Cairo frets over workers in Libya as Tripoli struggles to establish security

As Libya inches toward a political resolution of its long war, Egypt is focusing on protecting its workers in the country.

al-monitor Vehicles belonging to Libyan fighters loyal to the Government of National Accord are pictured during clashes with forces loyal to strongman Khalifa Hifter south of the capital Tripoli, on April 23, 2019. Photo by MAHMUD TURKIA/AFP via Getty Images.

Topics covered

foreign workers, egypt-libya relations, lna, gna, libyan militias, cease-fire, political solution, libyan crisis, libyan civil war, egyptian workers

Nov 13, 2020

CAIRO — Egyptian officials discussed the challenge of protecting Egyptian workers in Libya with Fathi Bashagha, the Interior Minister of Libya’s Government of National Accord (GNA), who visited Cairo for the first time on Nov. 4.

Under the auspices of the United Nations, Egypt, Morocco and Geneva are hosting Libya’s rival sides as they negotiate to settle the crisis in Tripoli. The warring parties must implement the cease-fire, draw up a constitution and choose a government that provides stability and security to the Libyan people.

Since the fall of the Moammar Gadhafi regime in 2011, Egyptian workers in Libya have been vulnerable to abuses including kidnapping, torture and killing. The most recent incident occurred in June, when a group of Egyptian workers were kidnapped by militants in the city of Tarhuna, southeast of Tripoli. In 2017, another group of workers was kidnapped and later released thanks to intervention by the Egyptian security services. In 2015, a number of Egyptian workers, mostly Copts, were killed by the Islamic State.

Gamal Bayoumi, former assistant minister for foreign affairs and the secretary-general of the Union of Arab Investors, told Al-Monitor, “There are nearly two million workers in Libya and their security is very important to the Egyptian authorities and the national economy.”

President Abdel Fattah al-Sisi said in a June 20 speech that Turkish-backed government forces must not enter the Sirte and Jufrah regions of Libya. Libya’s rival parties signed a cease-fire agreement in Geneva Oct. 23 and the warring sides began talks to reach a political solution held in Egypt, Geneva, Morocco and Tunisia.

According to Bayoumi, after the fall of Gaddafi in 2011, many Egyptian workers returned home because they did not feel safe in Libya. He also said that Libya has been suffering a devastating economic crisis for years because of the civil war ongoing since 2011. But he believes many Egyptian workers will return to Libya when stability and security are restored and contribute to the reconstruction of the country.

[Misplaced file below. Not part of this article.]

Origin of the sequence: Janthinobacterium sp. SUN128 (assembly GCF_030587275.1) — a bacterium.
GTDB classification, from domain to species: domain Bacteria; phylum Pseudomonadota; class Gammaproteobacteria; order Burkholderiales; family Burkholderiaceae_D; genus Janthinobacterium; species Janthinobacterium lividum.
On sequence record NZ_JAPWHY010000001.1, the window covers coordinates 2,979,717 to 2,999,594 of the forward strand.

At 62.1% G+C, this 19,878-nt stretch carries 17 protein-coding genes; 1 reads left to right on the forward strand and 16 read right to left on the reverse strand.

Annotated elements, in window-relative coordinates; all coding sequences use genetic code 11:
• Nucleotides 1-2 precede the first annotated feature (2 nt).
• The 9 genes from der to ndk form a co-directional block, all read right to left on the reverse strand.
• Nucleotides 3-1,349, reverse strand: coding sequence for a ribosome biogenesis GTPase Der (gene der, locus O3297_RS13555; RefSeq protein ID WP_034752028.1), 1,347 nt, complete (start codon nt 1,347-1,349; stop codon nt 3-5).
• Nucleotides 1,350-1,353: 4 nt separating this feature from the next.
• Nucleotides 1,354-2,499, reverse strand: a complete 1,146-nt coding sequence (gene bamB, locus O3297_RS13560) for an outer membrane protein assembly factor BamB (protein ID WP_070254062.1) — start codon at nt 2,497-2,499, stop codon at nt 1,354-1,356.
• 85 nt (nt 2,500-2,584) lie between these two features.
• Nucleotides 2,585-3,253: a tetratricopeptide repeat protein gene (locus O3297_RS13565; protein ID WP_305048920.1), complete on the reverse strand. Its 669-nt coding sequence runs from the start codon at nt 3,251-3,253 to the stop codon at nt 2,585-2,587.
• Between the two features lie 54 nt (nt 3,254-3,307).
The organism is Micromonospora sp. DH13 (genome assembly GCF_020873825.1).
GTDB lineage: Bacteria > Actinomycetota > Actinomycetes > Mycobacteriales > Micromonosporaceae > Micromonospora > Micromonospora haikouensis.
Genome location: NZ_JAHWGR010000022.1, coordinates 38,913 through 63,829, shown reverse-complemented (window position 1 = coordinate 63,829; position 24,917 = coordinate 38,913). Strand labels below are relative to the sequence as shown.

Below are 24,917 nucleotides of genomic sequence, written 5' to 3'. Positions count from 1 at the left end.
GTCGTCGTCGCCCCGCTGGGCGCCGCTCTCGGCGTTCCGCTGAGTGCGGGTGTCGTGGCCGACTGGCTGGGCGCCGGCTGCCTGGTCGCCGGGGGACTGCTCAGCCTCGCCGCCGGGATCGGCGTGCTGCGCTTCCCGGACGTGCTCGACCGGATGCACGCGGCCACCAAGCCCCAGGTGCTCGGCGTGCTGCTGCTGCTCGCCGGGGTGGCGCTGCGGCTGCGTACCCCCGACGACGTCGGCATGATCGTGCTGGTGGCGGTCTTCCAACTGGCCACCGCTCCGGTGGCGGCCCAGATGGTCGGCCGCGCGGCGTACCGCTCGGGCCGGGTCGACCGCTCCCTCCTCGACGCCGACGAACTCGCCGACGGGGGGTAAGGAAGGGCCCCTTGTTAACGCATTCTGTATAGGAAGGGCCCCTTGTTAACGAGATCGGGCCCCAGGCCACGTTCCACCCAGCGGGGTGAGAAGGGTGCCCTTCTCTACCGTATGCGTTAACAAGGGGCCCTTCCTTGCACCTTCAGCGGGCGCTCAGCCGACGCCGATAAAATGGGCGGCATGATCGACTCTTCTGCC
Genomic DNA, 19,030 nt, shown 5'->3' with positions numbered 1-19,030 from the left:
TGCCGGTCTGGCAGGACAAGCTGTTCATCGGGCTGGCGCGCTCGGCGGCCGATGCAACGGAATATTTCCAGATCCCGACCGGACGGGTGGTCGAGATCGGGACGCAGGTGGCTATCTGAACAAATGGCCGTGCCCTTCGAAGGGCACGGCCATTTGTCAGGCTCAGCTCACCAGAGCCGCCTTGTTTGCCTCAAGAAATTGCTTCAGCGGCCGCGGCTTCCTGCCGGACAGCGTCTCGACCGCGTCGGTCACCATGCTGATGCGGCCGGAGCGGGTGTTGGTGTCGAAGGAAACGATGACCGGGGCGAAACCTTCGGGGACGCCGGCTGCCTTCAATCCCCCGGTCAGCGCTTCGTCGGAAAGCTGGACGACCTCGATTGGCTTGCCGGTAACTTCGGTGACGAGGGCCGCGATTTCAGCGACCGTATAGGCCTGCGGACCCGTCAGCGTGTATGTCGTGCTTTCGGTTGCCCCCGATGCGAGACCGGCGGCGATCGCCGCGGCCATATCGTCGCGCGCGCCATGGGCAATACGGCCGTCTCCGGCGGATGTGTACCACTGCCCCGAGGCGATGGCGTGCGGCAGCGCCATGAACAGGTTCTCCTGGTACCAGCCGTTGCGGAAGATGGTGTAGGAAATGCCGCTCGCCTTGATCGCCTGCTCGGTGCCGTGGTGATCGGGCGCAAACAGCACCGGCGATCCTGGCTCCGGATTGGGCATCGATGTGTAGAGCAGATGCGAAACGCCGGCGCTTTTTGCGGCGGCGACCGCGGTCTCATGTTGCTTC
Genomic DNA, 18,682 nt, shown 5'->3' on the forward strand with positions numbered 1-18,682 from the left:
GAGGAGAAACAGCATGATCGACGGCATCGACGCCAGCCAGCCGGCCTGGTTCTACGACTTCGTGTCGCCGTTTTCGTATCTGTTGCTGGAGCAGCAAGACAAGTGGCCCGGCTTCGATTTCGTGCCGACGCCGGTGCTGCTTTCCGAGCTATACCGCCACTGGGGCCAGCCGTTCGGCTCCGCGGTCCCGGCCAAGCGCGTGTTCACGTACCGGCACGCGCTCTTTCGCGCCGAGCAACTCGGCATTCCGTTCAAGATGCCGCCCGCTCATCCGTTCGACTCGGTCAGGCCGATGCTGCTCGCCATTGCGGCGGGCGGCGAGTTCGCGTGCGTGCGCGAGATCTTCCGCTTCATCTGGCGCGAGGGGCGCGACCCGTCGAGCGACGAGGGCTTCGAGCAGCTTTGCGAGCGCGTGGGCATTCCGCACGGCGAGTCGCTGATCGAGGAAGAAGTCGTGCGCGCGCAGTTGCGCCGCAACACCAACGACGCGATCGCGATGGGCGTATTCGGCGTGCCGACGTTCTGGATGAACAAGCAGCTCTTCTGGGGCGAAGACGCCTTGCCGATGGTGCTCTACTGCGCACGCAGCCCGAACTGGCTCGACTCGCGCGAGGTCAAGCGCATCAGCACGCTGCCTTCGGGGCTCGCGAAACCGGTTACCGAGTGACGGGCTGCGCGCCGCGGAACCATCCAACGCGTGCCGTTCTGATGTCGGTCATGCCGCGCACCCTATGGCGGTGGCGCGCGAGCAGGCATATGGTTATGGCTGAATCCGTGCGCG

Khaled Okasha, a member of the Egyptian National Council for Combating Terrorism, told Al-Monitor, “Libya’s stability and security is very important to Egypt due to the historical relationship between the two countries, Cairo’s national security considerations and the presence of a large number of Egyptian workers there. Therefore, the issue of protecting them has topped the agenda of discussions between Egyptian officials and Bashagha.”

Okasha added that there are many topics being discussed with the various Libyan parties concerning the disarming of militias and foreign mercenaries, whose influence has been diminished by the progress made in the Libyan negotiations.

Abdel Moneim Saeed, former director of the Al-Ahram Center for Political and Strategic Studies, told Al-Monitor that no government can protect Egyptian workers in Libya because it is a divided country with armed militias, extremist organizations and foreign mercenaries. But progress in the UN-sponsored negotiations offer hope that stability and security in Libya could be restored, and this could enhance the safety of Egyptian workers, he added.

Saeed said that Bashagha’s visit to Cairo is an important step toward unifying Libya, a constitution that represents everyone and electing a legitimate government that would ensure security. But the process is still in the early stages, he said, adding that Egyptian workers must be very careful for their own safety until stability and security is restored in Libya.

Saeed pointed out that the talks between Egypt and the GNA suggests things are heading toward a political solution and an end to the fighting and the civil war. Flights resumed between Benghazi and Tripoli since Oct. 23, and oil production and distribution of oil revenues began on Sept. 17.

Hoda al-Mallah, director of the International Center for Economic Consulting and Feasibility Studies, told Al-Monitor that Libya’s stability will lead to an increase in job opportunities for Egyptian workers. Consequently, he added, there will be a rise in remittances from Egyptians abroad, one of the main sources of national income that has been severely affected by the outbreak of the coronavirus.

According to data from the Central Bank of Egypt, remittances from Egyptians working abroad during the last fiscal year that ended in June reached a record high of over $27.8 billion compared to $25.2 billion the previous year, and remittances fell in April, May and June.

Mallah said that Egypt is quite interested in the safety of its citizens abroad, and it is discussing ways to protect them because their safety is important for improving the national economy, reducing unemployment, increasing the national income and improving the standard of living.

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